1995). Both methods are based on observing the
customers in their own environment in order to get a
deep, empathic understanding of unarticulated user
needs which the user themselves might not be aware of
(Leonard & Rayport, 1997). As an example of applying
the day-in-the-life-visit method, T-Labs recruited six
families that differed in family structure so that within
the small sample every family would add a different
perspective to the topic. It was decided to do a user
shadowing for the duration of one and a half days in
order to get a vivid imagination of the families’ lives
including an interview at the end of the visit.
Subsequent to the observations the team sat together
to review the photos and notes they had taken. A choice
of 50-80 photos was made and three key findings
picked in order to introduce the family to the rest of the
project team. All ideas were collected and refined into
concepts. During the process a long list of approx. 100
ideas were collected that were clustered and refined into
approx. 30 illustrated concepts.
A second customer insight tool which is used by T-
Labs is user clinics. In these clinics, the customer is
confronted with prototypes and later asked for preferred
sets of features. Using conjoint analysis a preferred
product design can be combined from all respondents.
An additional benefit is the interactive process that
allows collecting further rich data on customer
For exploring strategic innovation areas in the first
phase of the innovation process, Deutsche Telekom is
participating in executive forums such as the ‘Münchner
Kreis’ or the ‘Feldafinger Kreis’. Both are forums that
bring together executives and academics in a cross-
industry panel and facilitate discussions about topics
such as digital rights management or the future of the
Internet. In addition there are also government-
sponsored activities such as the ‘IT-Gipfel der
Bundesregierung’ (IT-summit of the German
government), where the CEOs of the largest companies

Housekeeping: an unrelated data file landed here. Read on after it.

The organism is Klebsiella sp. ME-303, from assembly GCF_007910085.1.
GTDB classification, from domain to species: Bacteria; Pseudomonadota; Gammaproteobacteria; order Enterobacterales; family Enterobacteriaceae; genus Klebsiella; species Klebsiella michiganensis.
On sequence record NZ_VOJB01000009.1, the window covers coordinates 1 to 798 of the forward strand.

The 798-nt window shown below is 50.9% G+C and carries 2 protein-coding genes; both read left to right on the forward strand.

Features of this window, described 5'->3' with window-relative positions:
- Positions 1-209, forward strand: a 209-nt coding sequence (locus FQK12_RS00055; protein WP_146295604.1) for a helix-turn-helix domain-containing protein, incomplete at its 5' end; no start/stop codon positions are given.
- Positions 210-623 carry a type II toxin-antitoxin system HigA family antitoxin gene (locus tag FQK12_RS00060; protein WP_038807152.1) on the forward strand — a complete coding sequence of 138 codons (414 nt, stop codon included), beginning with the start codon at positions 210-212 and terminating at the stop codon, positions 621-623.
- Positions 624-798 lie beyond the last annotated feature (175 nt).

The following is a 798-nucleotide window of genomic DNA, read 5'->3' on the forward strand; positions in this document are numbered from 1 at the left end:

in Germany and leading academics discuss and kick-off
large-scale innovation activities.
In the idea-generation phase the foresight workshops
also play an interesting role: While traditionally the
knowledge about future directions of technological
developments were regarded as highly valuable and
thus dealt with a maximum level of secrecy, Deutsche
Telekom engages with selected partners in joint
workshops where this knowledge is shared. This is
particularly surprising because Deutsche Telekom is
operating a worldwide network of technology scouts
(Rohrbeck, 2007) and it could be expected that this
effort would be exploited by keeping this information
secret and using it exclusively.
In the commercialization phase, technologies and
products that can or have not been transferred to
business units because of internal barriers might be
commercialized externally (Chesbrough, 2003a;
Lichtenthaler, 2008a; Lichtenthaler & Ernst, 2007).
Such activities have for example been reported at DSM,
a Dutch chemical company (Vanhaverbeke & Peeters,
2005) and can also be found at Deutsche Telekom.
At T-Labs, the first two examples of spin-out
companies could be observed: Qiro and Zimory. Both
spin-out companies are developing technology that is
close to existing business, but fits only weakly into
current innovation strategies. They are financed by
external seed capital. Zimory also received financing
from T-Venture, the corporate venture capitalist arm of
Deutsche Telekom. In reference to the possibility that
these companies might later be bought back, they are
called Spin-Alongs (Rohrbeck et al., 2008).
Another instrument of open innovation is supporting
the commercialization phase: Deutsche Telekom runs a
large test market to promote collaborative innovation.
In 2007 Deutsche Telekom chose Friedrichshafen, a